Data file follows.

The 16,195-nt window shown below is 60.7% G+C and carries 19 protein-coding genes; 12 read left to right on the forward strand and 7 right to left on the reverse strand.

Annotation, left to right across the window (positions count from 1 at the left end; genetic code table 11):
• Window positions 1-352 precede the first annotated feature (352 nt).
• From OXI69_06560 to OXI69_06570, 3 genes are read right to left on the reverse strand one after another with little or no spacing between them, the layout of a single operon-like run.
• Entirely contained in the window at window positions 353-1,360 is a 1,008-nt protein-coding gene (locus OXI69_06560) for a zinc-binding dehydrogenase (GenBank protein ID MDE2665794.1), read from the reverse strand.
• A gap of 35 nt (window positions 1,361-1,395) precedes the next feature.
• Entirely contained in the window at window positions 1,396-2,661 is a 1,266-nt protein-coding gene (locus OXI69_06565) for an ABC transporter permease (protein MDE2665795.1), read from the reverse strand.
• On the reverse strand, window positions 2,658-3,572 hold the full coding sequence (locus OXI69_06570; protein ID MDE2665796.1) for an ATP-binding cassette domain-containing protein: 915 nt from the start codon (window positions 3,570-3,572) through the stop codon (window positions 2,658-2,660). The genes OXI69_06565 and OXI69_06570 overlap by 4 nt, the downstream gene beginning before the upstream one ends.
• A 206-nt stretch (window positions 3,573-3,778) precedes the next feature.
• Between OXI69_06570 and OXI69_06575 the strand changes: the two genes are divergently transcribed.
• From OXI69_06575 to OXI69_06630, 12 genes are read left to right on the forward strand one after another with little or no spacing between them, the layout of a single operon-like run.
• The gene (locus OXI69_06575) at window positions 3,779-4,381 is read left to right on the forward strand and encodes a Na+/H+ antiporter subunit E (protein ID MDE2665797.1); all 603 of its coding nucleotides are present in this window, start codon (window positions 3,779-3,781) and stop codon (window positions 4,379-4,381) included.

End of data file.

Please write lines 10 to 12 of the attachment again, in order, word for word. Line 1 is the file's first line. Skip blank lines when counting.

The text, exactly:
• Between OXI69_06570 and OXI69_06575 the strand changes: the two genes are divergently transcribed.
• From OXI69_06575 to OXI69_06630, 12 genes are read left to right on the forward strand one after another with little or no spacing between them, the layout of a single operon-like run.
• The gene (locus OXI69_06575) at window positions 3,779-4,381 is read left to right on the forward strand and encodes a Na+/H+ antiporter subunit E (protein ID MDE2665797.1); all 603 of its coding nucleotides are present in this window, start codon (window positions 3,779-3,781) and stop codon (window positions 4,379-4,381) included.